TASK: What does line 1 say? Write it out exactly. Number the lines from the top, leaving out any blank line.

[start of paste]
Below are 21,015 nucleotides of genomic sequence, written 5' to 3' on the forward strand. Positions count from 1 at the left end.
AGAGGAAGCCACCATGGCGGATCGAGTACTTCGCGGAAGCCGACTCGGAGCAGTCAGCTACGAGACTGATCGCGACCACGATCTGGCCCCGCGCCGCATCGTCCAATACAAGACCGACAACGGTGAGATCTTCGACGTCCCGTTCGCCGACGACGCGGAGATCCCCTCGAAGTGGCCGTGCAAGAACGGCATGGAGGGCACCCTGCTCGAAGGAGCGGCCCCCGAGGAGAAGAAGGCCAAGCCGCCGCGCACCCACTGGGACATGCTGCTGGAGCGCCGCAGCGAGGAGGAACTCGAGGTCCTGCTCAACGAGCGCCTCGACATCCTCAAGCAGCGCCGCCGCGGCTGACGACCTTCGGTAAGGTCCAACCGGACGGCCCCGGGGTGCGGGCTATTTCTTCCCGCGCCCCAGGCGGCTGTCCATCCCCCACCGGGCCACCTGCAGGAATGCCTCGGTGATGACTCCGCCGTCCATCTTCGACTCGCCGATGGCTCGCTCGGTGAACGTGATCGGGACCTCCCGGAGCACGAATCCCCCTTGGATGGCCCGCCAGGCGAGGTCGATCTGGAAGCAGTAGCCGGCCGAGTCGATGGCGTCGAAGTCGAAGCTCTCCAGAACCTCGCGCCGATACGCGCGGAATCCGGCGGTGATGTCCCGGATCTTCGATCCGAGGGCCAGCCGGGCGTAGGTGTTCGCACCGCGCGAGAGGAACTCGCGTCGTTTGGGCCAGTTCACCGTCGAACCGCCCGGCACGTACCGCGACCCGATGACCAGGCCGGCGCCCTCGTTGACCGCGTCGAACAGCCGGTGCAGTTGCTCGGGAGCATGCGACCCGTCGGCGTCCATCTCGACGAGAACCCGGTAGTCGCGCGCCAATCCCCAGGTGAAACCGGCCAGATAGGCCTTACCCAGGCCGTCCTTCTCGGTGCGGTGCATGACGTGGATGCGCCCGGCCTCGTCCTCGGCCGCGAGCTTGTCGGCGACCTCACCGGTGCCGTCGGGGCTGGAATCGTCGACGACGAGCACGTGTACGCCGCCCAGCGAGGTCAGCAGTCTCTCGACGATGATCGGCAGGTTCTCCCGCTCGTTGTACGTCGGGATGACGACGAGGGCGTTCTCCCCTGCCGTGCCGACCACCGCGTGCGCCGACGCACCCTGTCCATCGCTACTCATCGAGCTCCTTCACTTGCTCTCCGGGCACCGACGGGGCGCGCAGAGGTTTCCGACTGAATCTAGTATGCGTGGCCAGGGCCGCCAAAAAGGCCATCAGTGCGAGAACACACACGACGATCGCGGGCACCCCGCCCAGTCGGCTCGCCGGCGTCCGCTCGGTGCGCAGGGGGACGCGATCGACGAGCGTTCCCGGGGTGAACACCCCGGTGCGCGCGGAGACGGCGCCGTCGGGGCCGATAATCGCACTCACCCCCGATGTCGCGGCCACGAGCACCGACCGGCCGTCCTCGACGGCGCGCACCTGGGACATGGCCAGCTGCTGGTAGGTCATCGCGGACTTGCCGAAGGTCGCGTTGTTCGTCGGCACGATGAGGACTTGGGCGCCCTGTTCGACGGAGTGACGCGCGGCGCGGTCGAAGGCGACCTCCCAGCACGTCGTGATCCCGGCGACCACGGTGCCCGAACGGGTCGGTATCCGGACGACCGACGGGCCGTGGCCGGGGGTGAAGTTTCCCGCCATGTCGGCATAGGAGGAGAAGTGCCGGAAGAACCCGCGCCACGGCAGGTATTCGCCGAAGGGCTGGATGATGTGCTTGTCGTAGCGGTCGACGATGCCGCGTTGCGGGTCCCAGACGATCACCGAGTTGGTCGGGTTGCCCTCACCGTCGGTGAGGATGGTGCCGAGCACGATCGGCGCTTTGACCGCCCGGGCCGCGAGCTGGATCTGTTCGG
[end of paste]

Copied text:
Below are 21,015 nucleotides of genomic sequence, written 5' to 3' on the forward strand. Positions count from 1 at the left end.